Langley restaurant to become an English pub
February 10, 2011 · Updated 8:24 AM
LANGLEY — Maureen Cooke is reaching back to the old country to put a new patina on her business life.
The longtime downtown Langley shopkeeper and food purveyor is about to turn her hard-pressed Langley hamburger joint into a traditional English pub.
“It’s not a tavern and it’s not a bar. It’s a pub,” Cooke said Monday. “There’s a difference.”
She sees the transformation of Maurlee’s Take-Out and Catering into Mo’s Pub and Eatery as a concept waiting to happen, given the city’s dwindling number of watering holes and the ever-increasing population of transplanted Brits.
“I’m really looking forward to filling a niche,” Cooke said. “People like to go to bars. But this won’t be bar — it’s a pub.”
She said Maurlee’s will close at the end of this month for remodeling. A fireplace is planned, along with dark paneling to go along with the existing exposed beams, and some traditional English furnishings.
“The whole building will be completely transformed,” she said.
Cooke plans to reopen as Mo’s in April, specializing in single-malt scotches and English beers and ales, along with an assortment of wines.
She said she’ll keep much of her current menu, but will add some traditional English concoctions such as bangers and mash (sausages and mashed potatoes), shepherd’s pie and steak-and-kidney pie. She’ll also have an extensive bar menu.
Cooke said the bar area will be separate from the family dining area, and there will be outside dining as well.
“In England, a pub is a gathering place,” she said. “That’s the kind of atmosphere we’re trying to create.”
Cooke and her late husband, Ray, moved to Clinton in 1989. He was a native of Great Britain, and together they set up a bed-and-breakfast called Twickenham House Inn at the intersection of Langley and Maxwelton roads just outside Langley.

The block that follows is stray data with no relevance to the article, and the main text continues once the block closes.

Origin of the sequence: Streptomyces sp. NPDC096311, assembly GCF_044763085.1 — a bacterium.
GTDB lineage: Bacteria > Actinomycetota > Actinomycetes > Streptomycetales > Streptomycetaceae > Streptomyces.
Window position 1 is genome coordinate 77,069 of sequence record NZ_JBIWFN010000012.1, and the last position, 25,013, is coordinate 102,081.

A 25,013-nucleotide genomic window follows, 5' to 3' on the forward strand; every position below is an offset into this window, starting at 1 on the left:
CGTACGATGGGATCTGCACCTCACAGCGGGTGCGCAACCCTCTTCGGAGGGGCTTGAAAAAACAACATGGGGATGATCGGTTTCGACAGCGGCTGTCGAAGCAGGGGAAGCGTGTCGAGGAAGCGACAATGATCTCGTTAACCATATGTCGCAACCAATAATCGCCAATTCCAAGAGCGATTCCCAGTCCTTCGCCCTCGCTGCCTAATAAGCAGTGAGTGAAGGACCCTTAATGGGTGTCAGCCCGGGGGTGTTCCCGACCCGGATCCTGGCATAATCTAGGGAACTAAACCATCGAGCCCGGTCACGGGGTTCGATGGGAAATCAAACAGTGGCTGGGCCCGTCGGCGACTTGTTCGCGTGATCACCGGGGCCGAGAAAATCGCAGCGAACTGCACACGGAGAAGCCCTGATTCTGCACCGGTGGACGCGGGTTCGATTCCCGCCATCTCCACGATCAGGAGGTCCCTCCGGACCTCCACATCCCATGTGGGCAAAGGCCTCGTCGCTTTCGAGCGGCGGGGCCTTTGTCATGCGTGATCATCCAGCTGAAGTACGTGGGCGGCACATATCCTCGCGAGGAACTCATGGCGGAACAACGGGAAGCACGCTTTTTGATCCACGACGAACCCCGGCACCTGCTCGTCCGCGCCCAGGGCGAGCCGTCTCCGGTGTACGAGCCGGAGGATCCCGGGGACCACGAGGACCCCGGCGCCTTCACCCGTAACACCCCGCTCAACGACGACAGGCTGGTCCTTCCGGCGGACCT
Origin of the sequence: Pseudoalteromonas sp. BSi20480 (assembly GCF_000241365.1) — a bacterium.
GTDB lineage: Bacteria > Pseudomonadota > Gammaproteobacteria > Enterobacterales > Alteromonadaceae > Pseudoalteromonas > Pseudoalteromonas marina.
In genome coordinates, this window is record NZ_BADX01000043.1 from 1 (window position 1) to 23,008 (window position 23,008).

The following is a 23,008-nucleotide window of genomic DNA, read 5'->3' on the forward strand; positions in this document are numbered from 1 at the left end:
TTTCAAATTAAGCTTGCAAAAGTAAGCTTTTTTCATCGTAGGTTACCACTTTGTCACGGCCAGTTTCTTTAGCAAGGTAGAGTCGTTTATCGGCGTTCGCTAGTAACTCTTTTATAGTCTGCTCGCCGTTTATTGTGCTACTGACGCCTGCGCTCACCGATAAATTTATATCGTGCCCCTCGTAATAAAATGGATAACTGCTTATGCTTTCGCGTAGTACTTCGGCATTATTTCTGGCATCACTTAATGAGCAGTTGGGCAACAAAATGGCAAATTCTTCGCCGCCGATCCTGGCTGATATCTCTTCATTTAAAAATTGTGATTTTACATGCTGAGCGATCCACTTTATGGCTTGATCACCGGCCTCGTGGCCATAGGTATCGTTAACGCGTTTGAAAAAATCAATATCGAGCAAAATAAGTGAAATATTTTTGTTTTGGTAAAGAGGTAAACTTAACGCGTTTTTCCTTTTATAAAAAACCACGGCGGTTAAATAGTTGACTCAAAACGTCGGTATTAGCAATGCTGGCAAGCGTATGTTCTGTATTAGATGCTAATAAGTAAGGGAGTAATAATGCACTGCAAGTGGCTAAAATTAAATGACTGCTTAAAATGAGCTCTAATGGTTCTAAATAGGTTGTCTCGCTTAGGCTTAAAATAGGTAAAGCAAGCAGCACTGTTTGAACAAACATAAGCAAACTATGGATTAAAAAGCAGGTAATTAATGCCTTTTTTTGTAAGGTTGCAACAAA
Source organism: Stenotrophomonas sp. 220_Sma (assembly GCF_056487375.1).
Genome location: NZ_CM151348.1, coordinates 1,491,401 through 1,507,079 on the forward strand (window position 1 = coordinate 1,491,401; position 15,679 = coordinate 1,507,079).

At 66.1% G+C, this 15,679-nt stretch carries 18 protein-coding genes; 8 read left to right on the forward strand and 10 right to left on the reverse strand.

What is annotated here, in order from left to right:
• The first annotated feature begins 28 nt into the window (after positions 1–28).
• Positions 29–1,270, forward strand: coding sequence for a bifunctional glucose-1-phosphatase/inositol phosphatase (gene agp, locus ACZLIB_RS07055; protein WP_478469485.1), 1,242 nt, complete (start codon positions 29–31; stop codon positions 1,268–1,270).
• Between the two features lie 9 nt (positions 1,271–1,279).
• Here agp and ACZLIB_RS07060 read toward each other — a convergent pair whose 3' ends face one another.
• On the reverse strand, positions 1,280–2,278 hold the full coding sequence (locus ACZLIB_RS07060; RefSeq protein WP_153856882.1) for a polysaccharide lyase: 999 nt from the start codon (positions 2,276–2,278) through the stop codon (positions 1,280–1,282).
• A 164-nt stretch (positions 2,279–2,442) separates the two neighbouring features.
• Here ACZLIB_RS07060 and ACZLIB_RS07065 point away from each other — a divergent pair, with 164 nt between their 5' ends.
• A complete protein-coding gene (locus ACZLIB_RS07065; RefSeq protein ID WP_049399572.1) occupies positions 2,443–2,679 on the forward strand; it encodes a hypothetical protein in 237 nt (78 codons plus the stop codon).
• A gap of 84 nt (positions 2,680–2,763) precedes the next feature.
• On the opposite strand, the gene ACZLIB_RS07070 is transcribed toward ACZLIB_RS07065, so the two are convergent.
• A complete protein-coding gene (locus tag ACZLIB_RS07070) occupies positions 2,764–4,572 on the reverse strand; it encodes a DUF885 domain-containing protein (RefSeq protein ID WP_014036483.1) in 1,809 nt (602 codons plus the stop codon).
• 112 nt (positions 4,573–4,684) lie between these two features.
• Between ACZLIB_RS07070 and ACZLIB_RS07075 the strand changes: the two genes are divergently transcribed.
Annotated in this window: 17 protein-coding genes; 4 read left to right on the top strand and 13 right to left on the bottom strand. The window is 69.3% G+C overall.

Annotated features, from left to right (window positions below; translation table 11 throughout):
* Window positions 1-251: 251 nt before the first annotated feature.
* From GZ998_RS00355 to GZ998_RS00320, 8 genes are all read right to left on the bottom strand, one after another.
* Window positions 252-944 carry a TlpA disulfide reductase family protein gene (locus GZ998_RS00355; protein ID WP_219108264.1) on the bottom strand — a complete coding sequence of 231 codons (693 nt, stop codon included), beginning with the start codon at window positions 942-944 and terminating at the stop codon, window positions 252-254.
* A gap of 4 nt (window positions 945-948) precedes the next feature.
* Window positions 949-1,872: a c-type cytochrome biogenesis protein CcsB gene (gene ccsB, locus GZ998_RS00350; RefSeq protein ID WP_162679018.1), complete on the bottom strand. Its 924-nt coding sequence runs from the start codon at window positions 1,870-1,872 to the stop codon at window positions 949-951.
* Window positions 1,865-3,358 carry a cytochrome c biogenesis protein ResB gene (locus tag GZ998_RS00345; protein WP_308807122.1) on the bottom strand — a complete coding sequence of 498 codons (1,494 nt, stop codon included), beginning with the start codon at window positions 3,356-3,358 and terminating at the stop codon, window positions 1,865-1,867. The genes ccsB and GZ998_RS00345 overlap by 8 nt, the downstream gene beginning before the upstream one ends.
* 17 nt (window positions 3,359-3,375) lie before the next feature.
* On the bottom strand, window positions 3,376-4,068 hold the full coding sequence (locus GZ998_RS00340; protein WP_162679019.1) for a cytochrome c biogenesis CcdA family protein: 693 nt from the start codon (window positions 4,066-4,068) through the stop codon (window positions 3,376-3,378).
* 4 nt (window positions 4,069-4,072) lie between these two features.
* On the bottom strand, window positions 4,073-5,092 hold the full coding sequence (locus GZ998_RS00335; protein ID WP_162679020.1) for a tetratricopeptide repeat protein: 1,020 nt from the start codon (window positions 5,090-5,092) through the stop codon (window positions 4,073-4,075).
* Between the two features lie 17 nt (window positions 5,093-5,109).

The Cookes later sold the business, and it became first Ashingdon Manor, and later the Northwest Language Academy.
Cooke’s current business has had a number of transformations since she bought the building on Second Street just west of Anthes Avenue in 1997.
She started with a kitchen shop, where she also offered cooking classes. She later added a popular British section, carrying hard-to-find merchandise missed by transplanted locals.
In 2001, Cooke added a seafood section and renamed the business the Fish Bowl, then turned the operation into a full-fledged restaurant a year later.
“It was very successful,” Cooke said. “Then in 2008, the price of fish went up, and the economy went sour.”
She said she was forced to close later that year, and she put the building up for lease, but was unable to find a tenant.
Then Cooke’s daughter took her to a small Seattle place called Red Mill Burgers.
“There were people lined up all the way out the door,” Cooke said. “I said, ‘Let’s try that.’”
Maurlee’s opened early this past year, but never seemed to get off the ground, Cooke said.
“I saw the handwriting on the wall,” she said. “You can’t make money on just hamburgers — not here anyway. We don’t have enough demographic.”
But Cooke thinks her latest idea will be the charm. She said that with the closing of the Edgecliff Restaurant and the still-dormant state of the Dog House Tavern, only Prima Bistro offers a place to sit down, have a drink and socialize downtown.
And she figures the new pub will be popular with the hundreds of Britishers who have settled on the island, and will attract more visitors to Langley.
Cooke said she has applied for a full state liquor license for beer, wine and spirits, and expects it to be in place when she reopens in April.
“I have British friends who can’t wait,” she said. “If I build it, they will come.”